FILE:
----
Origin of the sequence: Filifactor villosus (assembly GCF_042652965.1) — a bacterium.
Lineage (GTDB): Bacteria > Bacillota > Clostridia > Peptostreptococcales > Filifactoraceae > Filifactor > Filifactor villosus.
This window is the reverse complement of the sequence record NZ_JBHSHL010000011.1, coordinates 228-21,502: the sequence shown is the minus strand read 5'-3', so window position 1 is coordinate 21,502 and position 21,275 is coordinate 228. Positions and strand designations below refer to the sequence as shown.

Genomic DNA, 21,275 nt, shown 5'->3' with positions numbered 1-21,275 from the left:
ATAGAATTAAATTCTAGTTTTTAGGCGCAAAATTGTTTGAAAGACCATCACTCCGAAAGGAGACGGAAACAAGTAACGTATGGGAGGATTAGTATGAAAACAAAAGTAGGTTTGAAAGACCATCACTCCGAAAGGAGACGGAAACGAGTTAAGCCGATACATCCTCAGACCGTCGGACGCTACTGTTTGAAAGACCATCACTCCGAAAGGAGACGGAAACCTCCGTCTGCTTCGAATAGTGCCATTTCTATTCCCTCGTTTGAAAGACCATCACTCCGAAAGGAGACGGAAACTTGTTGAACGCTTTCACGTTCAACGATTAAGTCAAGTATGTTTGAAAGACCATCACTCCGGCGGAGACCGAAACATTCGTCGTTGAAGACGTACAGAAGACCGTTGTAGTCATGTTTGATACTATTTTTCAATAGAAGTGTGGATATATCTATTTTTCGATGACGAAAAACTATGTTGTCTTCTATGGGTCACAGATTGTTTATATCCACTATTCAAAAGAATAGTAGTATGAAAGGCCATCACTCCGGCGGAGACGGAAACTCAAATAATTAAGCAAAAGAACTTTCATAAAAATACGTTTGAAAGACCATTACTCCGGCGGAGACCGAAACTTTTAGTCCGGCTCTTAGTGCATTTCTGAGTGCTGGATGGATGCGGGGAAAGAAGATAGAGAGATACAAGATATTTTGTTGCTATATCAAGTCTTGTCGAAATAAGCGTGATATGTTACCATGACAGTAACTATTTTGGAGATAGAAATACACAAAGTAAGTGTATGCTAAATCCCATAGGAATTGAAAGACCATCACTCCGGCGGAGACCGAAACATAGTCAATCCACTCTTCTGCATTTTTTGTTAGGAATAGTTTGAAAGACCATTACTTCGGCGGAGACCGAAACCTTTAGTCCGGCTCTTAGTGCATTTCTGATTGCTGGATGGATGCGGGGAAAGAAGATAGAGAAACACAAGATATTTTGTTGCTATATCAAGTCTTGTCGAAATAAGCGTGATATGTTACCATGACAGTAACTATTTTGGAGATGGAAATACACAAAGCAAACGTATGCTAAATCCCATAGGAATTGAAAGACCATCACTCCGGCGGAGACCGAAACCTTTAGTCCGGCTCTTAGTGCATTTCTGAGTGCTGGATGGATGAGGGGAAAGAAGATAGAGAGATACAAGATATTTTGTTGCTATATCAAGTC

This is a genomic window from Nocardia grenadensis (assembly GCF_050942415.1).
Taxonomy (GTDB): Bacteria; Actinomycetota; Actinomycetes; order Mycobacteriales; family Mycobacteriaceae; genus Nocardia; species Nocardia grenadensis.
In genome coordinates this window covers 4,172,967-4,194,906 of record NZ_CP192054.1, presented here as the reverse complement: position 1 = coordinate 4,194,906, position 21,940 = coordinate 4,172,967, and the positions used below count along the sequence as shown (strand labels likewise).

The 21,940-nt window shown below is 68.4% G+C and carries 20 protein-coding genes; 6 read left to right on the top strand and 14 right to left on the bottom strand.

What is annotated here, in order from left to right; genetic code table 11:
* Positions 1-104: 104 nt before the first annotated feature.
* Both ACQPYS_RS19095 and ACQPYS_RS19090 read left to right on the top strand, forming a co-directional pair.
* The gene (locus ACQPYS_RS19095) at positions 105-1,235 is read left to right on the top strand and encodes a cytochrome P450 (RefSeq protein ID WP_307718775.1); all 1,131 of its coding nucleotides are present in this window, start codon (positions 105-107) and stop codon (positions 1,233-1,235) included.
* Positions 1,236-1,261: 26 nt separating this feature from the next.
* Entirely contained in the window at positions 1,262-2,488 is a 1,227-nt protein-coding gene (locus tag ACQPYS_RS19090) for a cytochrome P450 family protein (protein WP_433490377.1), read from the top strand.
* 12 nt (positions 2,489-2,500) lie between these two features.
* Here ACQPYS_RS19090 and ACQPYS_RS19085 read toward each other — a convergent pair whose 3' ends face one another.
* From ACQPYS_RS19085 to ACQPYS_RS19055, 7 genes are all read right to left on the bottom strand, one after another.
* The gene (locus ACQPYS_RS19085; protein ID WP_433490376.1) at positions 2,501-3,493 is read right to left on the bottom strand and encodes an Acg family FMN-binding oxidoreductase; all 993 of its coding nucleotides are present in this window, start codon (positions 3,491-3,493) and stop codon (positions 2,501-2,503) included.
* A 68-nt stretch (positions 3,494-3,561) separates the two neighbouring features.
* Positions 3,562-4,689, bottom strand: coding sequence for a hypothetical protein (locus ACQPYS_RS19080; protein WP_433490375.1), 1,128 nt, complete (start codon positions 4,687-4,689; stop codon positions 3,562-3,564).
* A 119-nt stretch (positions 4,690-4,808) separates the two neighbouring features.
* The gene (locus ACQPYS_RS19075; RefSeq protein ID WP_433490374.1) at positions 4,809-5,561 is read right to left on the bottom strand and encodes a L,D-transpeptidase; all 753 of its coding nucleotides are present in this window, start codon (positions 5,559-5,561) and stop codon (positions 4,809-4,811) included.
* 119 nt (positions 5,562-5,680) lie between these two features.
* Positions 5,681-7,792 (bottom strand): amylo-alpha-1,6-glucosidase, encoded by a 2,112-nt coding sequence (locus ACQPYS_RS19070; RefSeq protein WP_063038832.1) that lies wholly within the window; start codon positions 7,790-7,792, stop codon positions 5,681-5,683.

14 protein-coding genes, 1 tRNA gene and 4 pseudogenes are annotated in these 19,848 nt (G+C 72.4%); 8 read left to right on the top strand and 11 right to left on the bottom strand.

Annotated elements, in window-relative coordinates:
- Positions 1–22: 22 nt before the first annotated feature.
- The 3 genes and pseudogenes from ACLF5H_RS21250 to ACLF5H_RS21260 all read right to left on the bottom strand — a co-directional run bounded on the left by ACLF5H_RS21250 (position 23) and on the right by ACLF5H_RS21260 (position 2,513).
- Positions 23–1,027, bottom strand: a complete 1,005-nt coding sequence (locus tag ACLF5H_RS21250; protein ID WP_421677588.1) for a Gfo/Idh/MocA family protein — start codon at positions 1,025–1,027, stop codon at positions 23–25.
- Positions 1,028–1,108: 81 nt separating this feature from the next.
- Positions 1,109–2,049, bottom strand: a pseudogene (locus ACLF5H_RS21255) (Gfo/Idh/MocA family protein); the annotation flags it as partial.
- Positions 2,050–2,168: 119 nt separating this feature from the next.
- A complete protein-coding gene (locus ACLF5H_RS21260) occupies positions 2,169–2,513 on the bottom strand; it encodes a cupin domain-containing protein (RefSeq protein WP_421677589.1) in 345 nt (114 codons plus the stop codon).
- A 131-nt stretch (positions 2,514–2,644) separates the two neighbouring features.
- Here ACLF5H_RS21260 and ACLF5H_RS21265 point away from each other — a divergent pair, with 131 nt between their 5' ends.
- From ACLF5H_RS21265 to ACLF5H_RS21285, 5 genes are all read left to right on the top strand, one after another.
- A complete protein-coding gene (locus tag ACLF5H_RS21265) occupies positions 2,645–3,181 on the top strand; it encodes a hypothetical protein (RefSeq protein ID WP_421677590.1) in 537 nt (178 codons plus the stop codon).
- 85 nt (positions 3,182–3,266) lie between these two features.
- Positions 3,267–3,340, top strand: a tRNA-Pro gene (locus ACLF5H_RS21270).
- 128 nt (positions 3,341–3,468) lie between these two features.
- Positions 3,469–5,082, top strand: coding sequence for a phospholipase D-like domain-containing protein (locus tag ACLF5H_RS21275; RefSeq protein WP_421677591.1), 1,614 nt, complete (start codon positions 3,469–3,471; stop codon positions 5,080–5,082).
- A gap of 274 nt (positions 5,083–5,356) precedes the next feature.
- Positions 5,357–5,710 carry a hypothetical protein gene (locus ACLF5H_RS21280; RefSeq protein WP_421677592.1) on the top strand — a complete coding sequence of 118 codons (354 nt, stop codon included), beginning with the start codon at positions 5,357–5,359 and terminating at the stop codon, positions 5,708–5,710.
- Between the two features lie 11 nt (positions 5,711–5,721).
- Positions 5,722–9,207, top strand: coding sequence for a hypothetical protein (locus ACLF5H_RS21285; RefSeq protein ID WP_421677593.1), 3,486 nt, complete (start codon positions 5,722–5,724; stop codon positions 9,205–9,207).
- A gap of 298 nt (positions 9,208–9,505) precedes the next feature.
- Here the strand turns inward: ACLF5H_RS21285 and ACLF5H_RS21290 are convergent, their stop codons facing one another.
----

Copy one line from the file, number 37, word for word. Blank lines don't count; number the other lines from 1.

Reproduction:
- From ACLF5H_RS21265 to ACLF5H_RS21285, 5 genes are all read left to right on the top strand, one after another.